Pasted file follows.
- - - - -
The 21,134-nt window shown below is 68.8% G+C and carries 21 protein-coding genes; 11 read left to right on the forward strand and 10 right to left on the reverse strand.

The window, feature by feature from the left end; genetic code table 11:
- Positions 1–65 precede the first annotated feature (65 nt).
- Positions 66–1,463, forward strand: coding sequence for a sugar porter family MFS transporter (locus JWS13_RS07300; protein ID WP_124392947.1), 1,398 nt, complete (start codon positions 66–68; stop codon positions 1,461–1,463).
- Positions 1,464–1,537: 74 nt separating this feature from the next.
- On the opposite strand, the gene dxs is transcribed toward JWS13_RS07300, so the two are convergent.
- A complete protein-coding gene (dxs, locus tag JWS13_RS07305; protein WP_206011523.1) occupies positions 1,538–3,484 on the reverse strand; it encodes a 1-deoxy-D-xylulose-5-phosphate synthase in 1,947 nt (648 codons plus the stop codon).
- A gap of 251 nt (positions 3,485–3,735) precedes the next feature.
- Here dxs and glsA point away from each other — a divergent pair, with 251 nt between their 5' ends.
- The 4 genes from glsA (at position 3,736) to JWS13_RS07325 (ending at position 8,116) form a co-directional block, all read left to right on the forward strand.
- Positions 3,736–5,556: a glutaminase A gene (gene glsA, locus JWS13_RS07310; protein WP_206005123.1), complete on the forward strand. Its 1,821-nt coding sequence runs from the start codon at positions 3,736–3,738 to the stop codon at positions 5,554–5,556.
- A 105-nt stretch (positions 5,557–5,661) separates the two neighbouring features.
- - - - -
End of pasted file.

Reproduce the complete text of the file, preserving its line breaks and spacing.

The 21,134-nt window shown below is 68.8% G+C and carries 21 protein-coding genes; 11 read left to right on the forward strand and 10 right to left on the reverse strand.

The window, feature by feature from the left end; genetic code table 11:
- Positions 1–65 precede the first annotated feature (65 nt).
- Positions 66–1,463, forward strand: coding sequence for a sugar porter family MFS transporter (locus JWS13_RS07300; protein ID WP_124392947.1), 1,398 nt, complete (start codon positions 66–68; stop codon positions 1,461–1,463).
- Positions 1,464–1,537: 74 nt separating this feature from the next.
- On the opposite strand, the gene dxs is transcribed toward JWS13_RS07300, so the two are convergent.
- A complete protein-coding gene (dxs, locus tag JWS13_RS07305; protein WP_206011523.1) occupies positions 1,538–3,484 on the reverse strand; it encodes a 1-deoxy-D-xylulose-5-phosphate synthase in 1,947 nt (648 codons plus the stop codon).
- A gap of 251 nt (positions 3,485–3,735) precedes the next feature.
- Here dxs and glsA point away from each other — a divergent pair, with 251 nt between their 5' ends.
- The 4 genes from glsA (at position 3,736) to JWS13_RS07325 (ending at position 8,116) form a co-directional block, all read left to right on the forward strand.
- Positions 3,736–5,556: a glutaminase A gene (gene glsA, locus JWS13_RS07310; protein WP_206005123.1), complete on the forward strand. Its 1,821-nt coding sequence runs from the start codon at positions 3,736–3,738 to the stop codon at positions 5,554–5,556.
- A 105-nt stretch (positions 5,557–5,661) separates the two neighbouring features.